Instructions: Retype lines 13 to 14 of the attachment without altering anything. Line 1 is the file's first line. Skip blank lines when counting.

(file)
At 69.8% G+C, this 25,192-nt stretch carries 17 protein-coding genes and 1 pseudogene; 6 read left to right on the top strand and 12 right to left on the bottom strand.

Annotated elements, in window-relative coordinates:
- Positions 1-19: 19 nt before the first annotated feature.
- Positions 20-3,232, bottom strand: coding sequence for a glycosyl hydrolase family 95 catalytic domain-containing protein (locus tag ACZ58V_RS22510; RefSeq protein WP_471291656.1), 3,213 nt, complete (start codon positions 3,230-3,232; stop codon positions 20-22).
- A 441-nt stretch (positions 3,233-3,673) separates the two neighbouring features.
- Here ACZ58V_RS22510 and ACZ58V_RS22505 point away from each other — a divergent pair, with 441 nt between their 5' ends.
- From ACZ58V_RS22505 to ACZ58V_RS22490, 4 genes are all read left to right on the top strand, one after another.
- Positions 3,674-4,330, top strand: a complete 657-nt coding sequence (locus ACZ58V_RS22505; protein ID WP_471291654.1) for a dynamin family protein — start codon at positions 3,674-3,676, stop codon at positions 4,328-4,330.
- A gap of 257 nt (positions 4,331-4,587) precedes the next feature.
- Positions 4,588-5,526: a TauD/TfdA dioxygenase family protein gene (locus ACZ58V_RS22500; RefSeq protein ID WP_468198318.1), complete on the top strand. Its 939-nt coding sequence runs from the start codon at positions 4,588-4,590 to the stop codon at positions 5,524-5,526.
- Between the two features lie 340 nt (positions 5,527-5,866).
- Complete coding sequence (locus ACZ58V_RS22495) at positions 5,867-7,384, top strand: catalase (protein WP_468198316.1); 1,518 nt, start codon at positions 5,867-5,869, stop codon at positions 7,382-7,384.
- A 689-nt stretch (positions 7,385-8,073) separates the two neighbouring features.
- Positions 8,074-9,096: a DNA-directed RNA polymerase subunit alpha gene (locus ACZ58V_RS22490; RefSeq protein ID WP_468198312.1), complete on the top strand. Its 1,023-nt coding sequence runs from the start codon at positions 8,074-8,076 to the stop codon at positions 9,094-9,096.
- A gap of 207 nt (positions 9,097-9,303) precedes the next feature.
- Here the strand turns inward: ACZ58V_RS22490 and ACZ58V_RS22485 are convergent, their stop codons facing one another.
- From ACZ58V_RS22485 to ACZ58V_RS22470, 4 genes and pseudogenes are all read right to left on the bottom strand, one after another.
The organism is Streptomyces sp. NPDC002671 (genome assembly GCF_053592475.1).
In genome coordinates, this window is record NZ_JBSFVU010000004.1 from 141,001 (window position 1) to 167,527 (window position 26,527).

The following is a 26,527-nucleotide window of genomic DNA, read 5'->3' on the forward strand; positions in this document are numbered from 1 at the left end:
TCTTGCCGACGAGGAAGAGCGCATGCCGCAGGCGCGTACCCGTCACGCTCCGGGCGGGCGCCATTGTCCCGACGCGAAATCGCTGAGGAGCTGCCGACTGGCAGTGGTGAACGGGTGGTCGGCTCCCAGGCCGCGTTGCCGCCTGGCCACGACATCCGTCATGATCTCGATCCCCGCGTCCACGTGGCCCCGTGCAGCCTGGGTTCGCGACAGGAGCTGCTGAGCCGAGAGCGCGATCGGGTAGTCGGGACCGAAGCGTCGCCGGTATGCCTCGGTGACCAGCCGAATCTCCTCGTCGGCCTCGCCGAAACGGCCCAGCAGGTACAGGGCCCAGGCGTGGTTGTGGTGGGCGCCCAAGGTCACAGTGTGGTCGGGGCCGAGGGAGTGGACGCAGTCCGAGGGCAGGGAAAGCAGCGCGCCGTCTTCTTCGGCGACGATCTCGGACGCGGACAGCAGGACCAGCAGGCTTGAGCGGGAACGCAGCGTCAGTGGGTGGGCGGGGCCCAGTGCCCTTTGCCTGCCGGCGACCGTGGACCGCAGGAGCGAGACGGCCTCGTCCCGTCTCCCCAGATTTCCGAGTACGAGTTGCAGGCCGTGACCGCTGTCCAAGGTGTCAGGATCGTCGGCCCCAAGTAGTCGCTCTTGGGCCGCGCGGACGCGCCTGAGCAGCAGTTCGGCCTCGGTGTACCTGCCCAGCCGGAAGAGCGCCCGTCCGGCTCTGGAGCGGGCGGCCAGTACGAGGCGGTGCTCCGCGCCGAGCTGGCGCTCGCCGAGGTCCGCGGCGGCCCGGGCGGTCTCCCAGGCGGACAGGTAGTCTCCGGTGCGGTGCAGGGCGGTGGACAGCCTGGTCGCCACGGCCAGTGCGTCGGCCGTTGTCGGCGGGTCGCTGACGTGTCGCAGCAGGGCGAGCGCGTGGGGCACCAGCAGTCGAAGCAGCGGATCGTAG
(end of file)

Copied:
- A 689-nt stretch (positions 7,385-8,073) separates the two neighbouring features.
- Positions 8,074-9,096: a DNA-directed RNA polymerase subunit alpha gene (locus ACZ58V_RS22490; RefSeq protein ID WP_468198312.1), complete on the top strand. Its 1,023-nt coding sequence runs from the start codon at positions 8,074-8,076 to the stop codon at positions 9,094-9,096.